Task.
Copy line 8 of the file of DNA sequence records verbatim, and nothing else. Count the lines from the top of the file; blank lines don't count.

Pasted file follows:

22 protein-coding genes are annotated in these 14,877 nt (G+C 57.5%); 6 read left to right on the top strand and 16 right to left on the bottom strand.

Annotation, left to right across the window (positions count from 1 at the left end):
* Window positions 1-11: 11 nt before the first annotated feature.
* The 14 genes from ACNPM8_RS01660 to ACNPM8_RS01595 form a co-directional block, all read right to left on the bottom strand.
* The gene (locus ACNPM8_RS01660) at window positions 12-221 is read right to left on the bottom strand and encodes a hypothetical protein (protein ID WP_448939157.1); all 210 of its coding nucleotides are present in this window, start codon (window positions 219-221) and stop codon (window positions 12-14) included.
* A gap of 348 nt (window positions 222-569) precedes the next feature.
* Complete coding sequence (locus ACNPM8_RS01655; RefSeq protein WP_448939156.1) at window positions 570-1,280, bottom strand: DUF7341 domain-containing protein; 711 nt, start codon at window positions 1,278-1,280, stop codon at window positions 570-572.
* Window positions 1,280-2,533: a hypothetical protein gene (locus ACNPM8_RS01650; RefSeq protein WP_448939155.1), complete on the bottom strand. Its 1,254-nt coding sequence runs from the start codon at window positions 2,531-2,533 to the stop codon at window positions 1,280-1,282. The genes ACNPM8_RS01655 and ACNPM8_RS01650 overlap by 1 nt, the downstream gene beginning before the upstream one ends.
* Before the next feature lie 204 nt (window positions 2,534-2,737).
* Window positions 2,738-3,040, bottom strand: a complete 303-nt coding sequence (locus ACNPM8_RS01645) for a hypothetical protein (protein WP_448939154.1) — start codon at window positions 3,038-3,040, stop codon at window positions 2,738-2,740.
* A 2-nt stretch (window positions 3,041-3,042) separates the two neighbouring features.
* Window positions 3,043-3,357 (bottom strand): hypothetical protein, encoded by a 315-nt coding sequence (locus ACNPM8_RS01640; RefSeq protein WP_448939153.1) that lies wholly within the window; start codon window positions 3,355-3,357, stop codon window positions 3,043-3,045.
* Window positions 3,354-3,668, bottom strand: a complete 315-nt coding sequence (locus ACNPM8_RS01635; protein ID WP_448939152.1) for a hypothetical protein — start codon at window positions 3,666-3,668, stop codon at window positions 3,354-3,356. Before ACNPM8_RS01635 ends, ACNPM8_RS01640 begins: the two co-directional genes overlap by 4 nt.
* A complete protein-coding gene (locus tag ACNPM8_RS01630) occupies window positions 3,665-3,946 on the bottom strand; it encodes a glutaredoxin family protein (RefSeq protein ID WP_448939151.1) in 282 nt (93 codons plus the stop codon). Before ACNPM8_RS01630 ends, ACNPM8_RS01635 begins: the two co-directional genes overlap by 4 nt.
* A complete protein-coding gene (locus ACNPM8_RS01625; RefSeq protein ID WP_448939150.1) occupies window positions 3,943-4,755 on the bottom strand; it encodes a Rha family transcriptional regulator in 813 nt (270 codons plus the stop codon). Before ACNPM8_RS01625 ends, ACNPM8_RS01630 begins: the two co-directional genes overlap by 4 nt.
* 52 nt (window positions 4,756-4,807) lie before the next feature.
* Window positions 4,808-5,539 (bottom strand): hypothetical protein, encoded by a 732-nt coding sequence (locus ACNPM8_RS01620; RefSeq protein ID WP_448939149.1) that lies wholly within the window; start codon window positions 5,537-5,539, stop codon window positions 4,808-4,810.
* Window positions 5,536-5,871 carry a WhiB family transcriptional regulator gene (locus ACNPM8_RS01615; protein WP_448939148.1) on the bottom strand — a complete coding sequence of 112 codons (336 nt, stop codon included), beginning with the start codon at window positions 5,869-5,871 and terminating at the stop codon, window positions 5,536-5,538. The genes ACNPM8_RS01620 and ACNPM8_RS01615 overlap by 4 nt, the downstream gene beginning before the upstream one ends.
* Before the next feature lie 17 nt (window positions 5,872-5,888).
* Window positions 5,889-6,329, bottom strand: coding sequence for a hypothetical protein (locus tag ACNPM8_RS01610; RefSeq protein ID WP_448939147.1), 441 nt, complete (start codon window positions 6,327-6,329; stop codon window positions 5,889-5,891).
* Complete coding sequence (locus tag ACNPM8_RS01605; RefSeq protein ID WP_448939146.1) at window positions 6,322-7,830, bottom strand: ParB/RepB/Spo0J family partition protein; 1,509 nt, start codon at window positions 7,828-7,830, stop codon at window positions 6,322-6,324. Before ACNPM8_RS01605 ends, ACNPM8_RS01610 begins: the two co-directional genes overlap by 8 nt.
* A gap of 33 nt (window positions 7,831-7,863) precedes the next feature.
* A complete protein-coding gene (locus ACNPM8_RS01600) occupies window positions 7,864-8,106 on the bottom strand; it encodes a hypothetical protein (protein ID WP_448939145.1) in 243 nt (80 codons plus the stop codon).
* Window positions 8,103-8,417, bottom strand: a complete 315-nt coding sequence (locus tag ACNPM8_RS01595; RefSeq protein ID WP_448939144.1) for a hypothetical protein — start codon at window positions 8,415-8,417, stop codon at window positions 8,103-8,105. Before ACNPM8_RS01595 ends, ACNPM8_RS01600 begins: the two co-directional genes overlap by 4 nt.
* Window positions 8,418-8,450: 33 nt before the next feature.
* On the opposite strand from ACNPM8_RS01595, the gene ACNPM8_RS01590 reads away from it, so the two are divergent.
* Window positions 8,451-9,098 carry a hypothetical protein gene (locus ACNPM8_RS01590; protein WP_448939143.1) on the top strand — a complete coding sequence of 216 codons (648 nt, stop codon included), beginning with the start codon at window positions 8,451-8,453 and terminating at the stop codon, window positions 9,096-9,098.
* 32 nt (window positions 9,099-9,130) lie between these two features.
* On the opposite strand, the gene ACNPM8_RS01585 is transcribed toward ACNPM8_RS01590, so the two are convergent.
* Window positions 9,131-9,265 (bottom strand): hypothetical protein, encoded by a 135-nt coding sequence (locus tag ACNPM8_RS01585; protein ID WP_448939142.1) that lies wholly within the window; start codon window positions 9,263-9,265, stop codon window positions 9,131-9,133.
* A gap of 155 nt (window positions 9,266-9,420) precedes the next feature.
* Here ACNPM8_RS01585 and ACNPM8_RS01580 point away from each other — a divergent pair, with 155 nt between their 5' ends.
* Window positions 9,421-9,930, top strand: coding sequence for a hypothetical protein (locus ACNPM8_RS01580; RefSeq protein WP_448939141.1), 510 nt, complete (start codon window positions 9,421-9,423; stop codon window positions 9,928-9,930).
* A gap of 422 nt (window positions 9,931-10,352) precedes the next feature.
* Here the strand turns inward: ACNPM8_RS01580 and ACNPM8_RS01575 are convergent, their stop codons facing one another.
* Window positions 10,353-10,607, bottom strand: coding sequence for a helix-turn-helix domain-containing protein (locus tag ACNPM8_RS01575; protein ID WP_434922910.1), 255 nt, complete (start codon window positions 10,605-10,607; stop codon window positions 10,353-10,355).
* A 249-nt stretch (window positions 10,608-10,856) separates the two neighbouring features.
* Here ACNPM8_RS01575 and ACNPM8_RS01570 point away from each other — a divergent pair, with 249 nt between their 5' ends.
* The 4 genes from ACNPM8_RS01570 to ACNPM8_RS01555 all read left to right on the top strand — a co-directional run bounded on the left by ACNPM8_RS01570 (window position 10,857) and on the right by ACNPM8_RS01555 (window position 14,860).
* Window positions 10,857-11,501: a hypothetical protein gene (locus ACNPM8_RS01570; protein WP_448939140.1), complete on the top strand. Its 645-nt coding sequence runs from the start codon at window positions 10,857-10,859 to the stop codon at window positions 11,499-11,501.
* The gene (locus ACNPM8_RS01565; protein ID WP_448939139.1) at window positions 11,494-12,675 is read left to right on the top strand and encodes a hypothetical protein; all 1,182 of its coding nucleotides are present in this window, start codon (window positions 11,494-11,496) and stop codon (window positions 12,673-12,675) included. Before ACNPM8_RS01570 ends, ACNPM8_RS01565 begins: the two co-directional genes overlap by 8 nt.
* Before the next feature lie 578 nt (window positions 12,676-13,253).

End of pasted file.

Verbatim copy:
* Window positions 1,280-2,533: a hypothetical protein gene (locus ACNPM8_RS01650; RefSeq protein WP_448939155.1), complete on the bottom strand. Its 1,254-nt coding sequence runs from the start codon at window positions 2,531-2,533 to the stop codon at window positions 1,280-1,282. The genes ACNPM8_RS01655 and ACNPM8_RS01650 overlap by 1 nt, the downstream gene beginning before the upstream one ends.